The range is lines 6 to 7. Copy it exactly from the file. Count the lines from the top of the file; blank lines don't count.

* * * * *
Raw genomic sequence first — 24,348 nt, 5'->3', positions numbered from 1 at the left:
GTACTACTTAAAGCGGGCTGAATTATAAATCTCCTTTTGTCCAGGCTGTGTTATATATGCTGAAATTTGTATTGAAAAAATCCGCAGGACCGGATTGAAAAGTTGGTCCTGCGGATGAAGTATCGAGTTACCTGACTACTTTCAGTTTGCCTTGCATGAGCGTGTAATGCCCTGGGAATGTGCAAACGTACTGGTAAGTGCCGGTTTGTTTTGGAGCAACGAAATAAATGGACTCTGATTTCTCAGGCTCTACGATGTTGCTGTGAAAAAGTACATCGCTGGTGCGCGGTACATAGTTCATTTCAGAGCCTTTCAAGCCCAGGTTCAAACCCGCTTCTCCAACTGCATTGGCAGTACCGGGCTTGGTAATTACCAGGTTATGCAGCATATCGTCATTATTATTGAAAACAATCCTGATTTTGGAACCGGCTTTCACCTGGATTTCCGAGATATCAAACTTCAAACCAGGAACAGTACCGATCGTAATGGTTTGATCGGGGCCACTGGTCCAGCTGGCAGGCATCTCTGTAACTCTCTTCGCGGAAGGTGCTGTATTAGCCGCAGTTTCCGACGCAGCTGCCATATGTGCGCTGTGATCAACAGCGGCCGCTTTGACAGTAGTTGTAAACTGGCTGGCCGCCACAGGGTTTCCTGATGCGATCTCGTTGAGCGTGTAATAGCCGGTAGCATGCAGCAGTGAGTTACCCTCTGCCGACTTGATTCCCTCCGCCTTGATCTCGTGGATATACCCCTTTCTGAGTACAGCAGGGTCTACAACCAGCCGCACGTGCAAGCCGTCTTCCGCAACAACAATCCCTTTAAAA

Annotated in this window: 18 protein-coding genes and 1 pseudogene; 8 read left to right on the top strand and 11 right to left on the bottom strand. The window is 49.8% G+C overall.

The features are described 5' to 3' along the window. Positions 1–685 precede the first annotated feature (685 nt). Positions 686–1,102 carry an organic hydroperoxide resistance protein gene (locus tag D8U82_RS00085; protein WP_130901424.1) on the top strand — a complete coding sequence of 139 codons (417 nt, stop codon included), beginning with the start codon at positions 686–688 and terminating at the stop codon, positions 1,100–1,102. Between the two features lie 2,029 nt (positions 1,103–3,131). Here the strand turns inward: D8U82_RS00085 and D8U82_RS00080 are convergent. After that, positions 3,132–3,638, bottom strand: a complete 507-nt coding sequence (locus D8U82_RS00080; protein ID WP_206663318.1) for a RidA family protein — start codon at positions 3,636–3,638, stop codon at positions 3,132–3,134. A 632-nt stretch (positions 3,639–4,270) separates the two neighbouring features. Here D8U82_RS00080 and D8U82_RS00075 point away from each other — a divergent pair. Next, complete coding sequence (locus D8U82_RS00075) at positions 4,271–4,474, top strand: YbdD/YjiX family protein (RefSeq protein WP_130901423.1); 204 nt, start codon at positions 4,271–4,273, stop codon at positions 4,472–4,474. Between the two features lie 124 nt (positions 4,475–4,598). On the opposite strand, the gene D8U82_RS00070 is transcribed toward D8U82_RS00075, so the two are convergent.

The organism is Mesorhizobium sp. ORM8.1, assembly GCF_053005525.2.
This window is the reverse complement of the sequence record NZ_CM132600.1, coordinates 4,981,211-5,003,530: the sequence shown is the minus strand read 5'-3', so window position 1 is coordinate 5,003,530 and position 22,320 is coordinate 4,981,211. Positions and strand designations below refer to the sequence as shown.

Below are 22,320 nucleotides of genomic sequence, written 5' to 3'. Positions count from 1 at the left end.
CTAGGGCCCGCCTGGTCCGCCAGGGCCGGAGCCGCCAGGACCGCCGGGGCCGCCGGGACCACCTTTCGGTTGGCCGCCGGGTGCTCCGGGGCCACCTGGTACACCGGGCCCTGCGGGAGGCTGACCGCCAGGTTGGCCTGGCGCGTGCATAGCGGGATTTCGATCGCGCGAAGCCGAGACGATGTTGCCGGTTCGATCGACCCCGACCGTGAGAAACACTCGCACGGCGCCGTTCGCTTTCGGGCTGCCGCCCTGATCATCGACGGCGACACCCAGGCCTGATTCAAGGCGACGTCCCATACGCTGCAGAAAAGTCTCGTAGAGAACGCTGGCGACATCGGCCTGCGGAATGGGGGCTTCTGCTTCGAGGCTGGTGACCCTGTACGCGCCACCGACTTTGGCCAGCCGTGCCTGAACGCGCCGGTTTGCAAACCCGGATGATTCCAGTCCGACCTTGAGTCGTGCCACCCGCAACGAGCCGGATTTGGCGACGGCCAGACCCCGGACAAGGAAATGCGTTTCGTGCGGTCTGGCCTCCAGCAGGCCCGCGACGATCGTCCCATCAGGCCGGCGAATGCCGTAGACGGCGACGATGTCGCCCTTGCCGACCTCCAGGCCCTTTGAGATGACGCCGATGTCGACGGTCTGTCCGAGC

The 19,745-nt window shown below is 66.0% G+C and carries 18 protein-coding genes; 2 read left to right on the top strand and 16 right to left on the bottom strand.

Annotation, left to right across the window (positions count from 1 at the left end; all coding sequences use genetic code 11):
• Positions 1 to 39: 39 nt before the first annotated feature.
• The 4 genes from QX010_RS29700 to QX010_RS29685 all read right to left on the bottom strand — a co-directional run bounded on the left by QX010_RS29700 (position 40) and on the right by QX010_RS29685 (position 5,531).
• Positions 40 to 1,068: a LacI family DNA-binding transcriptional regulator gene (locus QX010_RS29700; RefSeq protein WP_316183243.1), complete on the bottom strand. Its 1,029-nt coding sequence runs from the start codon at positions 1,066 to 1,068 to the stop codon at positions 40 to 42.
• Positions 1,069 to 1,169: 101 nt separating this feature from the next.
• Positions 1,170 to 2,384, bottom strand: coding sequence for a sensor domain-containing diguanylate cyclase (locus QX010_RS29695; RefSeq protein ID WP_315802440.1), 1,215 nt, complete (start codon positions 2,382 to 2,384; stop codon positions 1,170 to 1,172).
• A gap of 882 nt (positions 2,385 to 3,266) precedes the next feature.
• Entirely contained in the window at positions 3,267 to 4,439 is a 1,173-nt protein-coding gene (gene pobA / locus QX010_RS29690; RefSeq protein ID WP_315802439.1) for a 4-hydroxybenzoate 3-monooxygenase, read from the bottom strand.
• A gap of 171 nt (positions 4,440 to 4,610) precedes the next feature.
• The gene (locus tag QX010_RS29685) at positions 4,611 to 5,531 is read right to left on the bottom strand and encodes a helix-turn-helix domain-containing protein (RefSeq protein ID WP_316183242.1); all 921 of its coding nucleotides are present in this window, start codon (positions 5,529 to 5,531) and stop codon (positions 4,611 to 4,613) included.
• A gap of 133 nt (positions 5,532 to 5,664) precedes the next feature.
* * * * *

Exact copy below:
This window is the reverse complement of the sequence record NZ_CM132600.1, coordinates 4,981,211-5,003,530: the sequence shown is the minus strand read 5'-3', so window position 1 is coordinate 5,003,530 and position 22,320 is coordinate 4,981,211. Positions and strand designations below refer to the sequence as shown.

Below are 22,320 nucleotides of genomic sequence, written 5' to 3'. Positions count from 1 at the left end.